|Old Panama City|
|Panama City today|
It’s probably safe to say—anthropologically, sociologically and archaeologically—that every age is built upon the rubble of previous ages. Unearthing the artifacts of the past contributes to a clearer understanding of the world we experience today; “visiting the iniquity of fathers on the children and on the grandchildren to the third and fourth generations.” (Exodus 34:7)
I’m currently deep into A People’s History of the United States by Howard Zinn, an American historian and political scientist. The book was published in 1980 and according to a reviewer, it’s sales continued to rise as more and more profs, students and the general public became aware of it. Quoting copious letters, documents and journals of the time, Zinn traces a history that’s enlightening on the subject of a tumultuous USA today. Without going into detail (and there’s lots of it for the history buff), Zinn unearths the underbellies of slavery, of the dispossession and decimation of the Amerindian population, the exploitation of workers in the factories and plantations, the riots, murders, massacres and destruction that accompanied, for instance, the American annexation of Texas.
Seen from the viewpoint of the exploited and the dispossessed, the rubble left behind by that history make the atrocities—horrible as they are—in Syria and Iraq read a bit like a playground brawl. Russian annexation of the Crimea and her adventures in Eastern Ukraine, Israel’s illegal occupation of the West Bank could learn plenty from the history of the politics and antics of US expansionism; all are products of racial, religious, political or cultural chauvinism supporting unstated doctrines of manifest destiny. And moneyed privilege is what inevitably orchestrates the whole, turns humans into factory “parts,” clears the deck of inhabitants for profit-making enterprise, suppresses popular dissent violently, mercilessly.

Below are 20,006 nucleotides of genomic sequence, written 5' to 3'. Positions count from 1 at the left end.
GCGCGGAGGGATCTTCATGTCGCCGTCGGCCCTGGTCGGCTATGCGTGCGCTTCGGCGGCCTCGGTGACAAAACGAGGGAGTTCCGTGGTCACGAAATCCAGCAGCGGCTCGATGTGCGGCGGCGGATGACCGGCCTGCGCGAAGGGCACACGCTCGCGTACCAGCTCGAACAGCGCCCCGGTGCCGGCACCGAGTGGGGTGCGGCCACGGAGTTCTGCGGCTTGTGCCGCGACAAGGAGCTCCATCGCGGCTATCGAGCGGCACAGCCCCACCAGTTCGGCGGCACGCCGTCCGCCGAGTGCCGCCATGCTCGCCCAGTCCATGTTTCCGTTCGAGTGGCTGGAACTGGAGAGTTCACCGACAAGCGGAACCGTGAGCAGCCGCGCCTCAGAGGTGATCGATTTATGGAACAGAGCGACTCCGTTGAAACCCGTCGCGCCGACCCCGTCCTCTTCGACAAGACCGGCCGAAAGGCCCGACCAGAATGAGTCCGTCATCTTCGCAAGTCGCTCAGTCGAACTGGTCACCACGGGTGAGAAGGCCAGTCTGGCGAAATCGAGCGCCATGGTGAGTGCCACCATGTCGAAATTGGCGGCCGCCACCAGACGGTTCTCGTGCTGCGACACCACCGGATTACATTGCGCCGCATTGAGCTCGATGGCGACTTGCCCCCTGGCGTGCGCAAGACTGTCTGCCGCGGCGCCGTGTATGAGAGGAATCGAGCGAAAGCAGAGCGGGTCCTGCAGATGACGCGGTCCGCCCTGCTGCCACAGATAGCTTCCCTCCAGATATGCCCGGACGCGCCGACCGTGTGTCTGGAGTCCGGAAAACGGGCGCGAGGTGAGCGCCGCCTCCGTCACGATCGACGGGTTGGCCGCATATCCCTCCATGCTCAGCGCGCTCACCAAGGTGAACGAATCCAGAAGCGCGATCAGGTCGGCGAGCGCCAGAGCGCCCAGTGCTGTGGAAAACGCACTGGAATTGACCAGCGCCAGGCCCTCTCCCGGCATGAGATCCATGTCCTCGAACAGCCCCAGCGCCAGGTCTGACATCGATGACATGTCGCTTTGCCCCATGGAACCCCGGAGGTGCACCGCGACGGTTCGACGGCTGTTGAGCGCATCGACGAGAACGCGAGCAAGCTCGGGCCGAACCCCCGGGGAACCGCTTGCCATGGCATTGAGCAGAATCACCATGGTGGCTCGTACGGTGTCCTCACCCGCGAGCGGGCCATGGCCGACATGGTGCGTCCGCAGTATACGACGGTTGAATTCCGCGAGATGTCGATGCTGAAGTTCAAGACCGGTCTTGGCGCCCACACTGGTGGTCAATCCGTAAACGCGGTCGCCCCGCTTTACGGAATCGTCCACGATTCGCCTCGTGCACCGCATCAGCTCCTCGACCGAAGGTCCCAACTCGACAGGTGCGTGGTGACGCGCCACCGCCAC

There are two ways of looking at the enormous gap in wealth and power in the USA today, but any discussion of its precursors has to go back to a history factually recorded. Zinn acknowledges that what we see today is evolutionary as much as it is conspiratorial. It’s not surprising that the dispossessed and the poor, the unemployed or unemployable, the labourers and minions that keep the gears of business and industry humming might come to see their lot as a direct consequence of the “elite’s” machinations in the political and economic arenas. Obviously, manipulation in the industrial, labour, banking, political spheres is only possible for those who have power and means, and we have only to look back at 2008 to see that when the corporate banking/investment world faces disaster, the paeans of the world are forced into rescuing their overlords. And in America today, it’s become futile to attempt access to political influence without wealth sufficient for election campaigns.
I recently spent a month in Panama where American and Canadian expats with the necessary means have taken up residence in it’s more favourable climate. In conversation, some claimed that their decision to move rested on their disappointment with what the USA has become. I was never sure what the specifics of their concerns were, but sensed a deep distrust of liberalism as regards immigration, security, the constitutional amendments granting the right to bear arms, free speech, etc. etc. Some analysts have labeled the tense divide in American values and fortunes a “culture war,” I see it more as a continuation of the politics, economics, attitudes and opinions developed in a few hundred years of its history.
There’s a distinct line between the “ownership” and reluctant emancipation of slaves and the racial turmoil of today; between the annexation of Texas and California and the “wetback”/immigrant/refugee political adversity of today; between the bloody revolutionary and civil wars and American militarism, between the expulsion of the Cherokee from settlement areas to the present-day sorry lot of the indigenous population.
Many have apparently tried to stem the reading of Zinn’s history with cries that it’s “full of lies.” I’m not in a position to judge that definitively, but the sources on which much of this history is based were archived documents pertaining to the events under discussion.
Cicero is supposed to have said that history would treat him kindly because he intended to write it, and Churchill is credited with the line, “the victors write the histories.” Based on my own early education, I can verify that the history of Canada I was taught was very much a sanitized version of what really happened, a version that put the explorers, the settlers, the early governments in artificial light so that they would appear as heroes, statesmen and builders while neglecting the injustices done in the name of progress.
If anyone has an equivalent history of Canada to recommend, I’d be happy to hear it. (firstname.lastname@example.org) Buffalo Shout, Salmon Cry edited by Steve Heinrichs presents a contribution in this direction. Also We are all Treaty People by Roger Epp. (If you’ll pardon a shameless plug for friends and relations.)